[cfe-dev] [llvm-dev] the as-if rule / perf vs. security

Sanjay Patel via cfe-dev cfe-dev at lists.llvm.org
Wed Mar 16 11:28:38 PDT 2016


We are careful not to try this optimization where it would extend the range
of loaded memory; this is purely for what I call a "load doughnut". :)
Reading past either specified edge would be very bad because it could cause
a memory fault / exception where there was none in the original program.
That's definitely not legal.

On Wed, Mar 16, 2016 at 12:20 PM, Craig, Ben <ben.craig at codeaurora.org>
wrote:

> I'm having a hard time finding any problems here, at least as long as the
> value is in the middle.  I wouldn't expect the contents of x[2] to affect
> the timing or power usage of anything.  I guess there would be  a minor
> "bad" side effect in that a memory read watchpoint would trigger with the
> 128 bit load that wouldn't be there with the 32-bit loads.  I think it is
> semantically very similar to this situation as well...
>
> v4i32 first_call(int *x) { //use all of the array
>    int f0 = x[0];
>    int f1 = x[1];
>    int f2 = x[2];
>    int f3 = x[3];
>    return (v4i32) { f0, f1, f2, f3 };
> }
> v4i32 second_call(int *x) { //use some of the array
>    int s0 = x[0];
>    int s1 = x[1];
>    int s2 = 0;
>    int s3 = x[3];
>    return (v4i32) { s0, s1, s2, s3 };
> }
> first_call(x);
> second_call(x);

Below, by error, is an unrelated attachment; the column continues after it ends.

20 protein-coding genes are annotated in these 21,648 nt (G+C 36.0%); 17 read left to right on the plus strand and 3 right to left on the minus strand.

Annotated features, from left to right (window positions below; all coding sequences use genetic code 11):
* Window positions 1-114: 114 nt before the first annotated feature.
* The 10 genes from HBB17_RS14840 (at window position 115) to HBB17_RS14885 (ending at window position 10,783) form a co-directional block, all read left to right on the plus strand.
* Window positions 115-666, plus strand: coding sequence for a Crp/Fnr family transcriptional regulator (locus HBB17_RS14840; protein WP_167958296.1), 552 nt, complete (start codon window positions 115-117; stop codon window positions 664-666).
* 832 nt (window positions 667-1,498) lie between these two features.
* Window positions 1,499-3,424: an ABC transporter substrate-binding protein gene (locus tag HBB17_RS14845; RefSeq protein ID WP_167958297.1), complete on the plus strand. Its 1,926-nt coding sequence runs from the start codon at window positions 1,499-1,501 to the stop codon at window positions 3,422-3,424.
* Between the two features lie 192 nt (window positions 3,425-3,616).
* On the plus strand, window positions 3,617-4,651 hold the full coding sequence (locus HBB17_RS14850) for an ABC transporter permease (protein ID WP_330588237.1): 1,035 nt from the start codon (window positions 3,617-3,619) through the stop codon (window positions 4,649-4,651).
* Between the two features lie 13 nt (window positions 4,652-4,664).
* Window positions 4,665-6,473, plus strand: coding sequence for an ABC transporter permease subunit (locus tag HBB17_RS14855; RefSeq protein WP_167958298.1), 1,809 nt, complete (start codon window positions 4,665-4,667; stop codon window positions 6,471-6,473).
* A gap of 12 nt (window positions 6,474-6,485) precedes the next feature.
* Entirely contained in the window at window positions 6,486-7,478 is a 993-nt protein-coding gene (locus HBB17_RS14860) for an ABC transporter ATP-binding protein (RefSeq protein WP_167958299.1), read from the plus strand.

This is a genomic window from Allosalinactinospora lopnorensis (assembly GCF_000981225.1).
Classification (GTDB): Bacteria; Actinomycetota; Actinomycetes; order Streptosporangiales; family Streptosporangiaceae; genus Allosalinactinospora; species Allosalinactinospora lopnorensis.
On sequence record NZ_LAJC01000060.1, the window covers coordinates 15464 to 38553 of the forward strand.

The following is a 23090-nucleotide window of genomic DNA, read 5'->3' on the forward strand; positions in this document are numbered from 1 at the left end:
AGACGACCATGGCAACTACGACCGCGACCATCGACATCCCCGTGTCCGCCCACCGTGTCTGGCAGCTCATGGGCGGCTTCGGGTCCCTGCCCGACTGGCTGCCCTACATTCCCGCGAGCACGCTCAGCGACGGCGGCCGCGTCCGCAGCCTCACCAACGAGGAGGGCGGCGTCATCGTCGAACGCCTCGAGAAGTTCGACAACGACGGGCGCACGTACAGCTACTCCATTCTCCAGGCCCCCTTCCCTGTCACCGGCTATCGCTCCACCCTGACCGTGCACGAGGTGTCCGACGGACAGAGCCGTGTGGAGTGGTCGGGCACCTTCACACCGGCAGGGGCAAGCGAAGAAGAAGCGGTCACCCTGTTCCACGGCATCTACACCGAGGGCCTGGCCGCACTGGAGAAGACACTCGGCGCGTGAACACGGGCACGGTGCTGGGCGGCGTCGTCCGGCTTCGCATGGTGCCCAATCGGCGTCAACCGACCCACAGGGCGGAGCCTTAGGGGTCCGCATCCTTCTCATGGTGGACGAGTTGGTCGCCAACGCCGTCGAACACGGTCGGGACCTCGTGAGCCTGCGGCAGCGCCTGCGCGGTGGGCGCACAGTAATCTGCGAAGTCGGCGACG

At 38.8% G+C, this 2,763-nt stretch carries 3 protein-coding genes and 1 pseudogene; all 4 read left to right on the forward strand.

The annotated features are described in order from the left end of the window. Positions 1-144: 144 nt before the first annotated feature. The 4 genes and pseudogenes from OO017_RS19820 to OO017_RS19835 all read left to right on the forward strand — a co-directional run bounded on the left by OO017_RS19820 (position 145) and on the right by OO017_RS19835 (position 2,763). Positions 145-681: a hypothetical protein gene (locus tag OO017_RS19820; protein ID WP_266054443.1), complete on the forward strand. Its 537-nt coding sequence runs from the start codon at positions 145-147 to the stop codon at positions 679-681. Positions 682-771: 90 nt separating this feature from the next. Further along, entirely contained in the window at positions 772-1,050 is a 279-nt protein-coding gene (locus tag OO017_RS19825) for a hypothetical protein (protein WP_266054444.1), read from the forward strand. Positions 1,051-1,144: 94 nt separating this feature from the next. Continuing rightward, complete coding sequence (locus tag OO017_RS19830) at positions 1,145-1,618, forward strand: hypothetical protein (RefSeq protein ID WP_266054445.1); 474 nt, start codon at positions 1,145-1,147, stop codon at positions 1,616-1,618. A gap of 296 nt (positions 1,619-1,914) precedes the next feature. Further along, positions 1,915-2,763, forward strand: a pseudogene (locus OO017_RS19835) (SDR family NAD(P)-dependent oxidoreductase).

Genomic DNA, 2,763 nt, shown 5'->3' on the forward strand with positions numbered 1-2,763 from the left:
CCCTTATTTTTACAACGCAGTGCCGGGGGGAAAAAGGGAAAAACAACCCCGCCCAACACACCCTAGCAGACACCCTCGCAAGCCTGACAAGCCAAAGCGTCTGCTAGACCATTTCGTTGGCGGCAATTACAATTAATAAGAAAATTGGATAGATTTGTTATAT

>
> The implementation isn't going to zero out the stack in between those
> calls, so for a short period of time, the memory location of s2 will
> contain x[2].
>
> I'm less sure if the gaps are on the edges.  I'm worried that you might
> ending up crossing some important address boundary if you look at something
> earlier or later than what the user requested.
>
>
> On 3/16/2016 11:38 AM, Sanjay Patel wrote:
>
> Hi Ben -
>
> Thanks for your response. For the sake of argument, let's narrow the scope
> of the problem to eliminate some of the variables you have rightfully
> cited.
>
> Let's assume we're not dealing with volatiles, atomics, or FP operands.
> We'll even guarantee that the extra loaded value is never used. This is, in
> fact, the scenario that <http://reviews.llvm.org/rL263446>
> http://reviews.llvm.org/rL263446 is concerned with.
>
> Related C example:
>
> typedef int v4i32 __attribute__((__vector_size__(16)));
>
> // Load some almost-consecutive ints as a vector.
> v4i32 foo(int *x) {
>    int x0 = x[0];
>    int x1 = x[1];
> // int x2 = x[2];   // U can't touch this?
>    int x3 = x[3];
>    return (v4i32) { x0, x1, 0, x3 };
> }
>
> For x86, we notice that we have nearly a v4i32 vector's worth of loads, so
> we just turn that into a vector load and mask out the element that's
> getting set to zero:
>     movups    (%rdi), %xmm0            ; load 128-bits instead of three
> 32-bit elements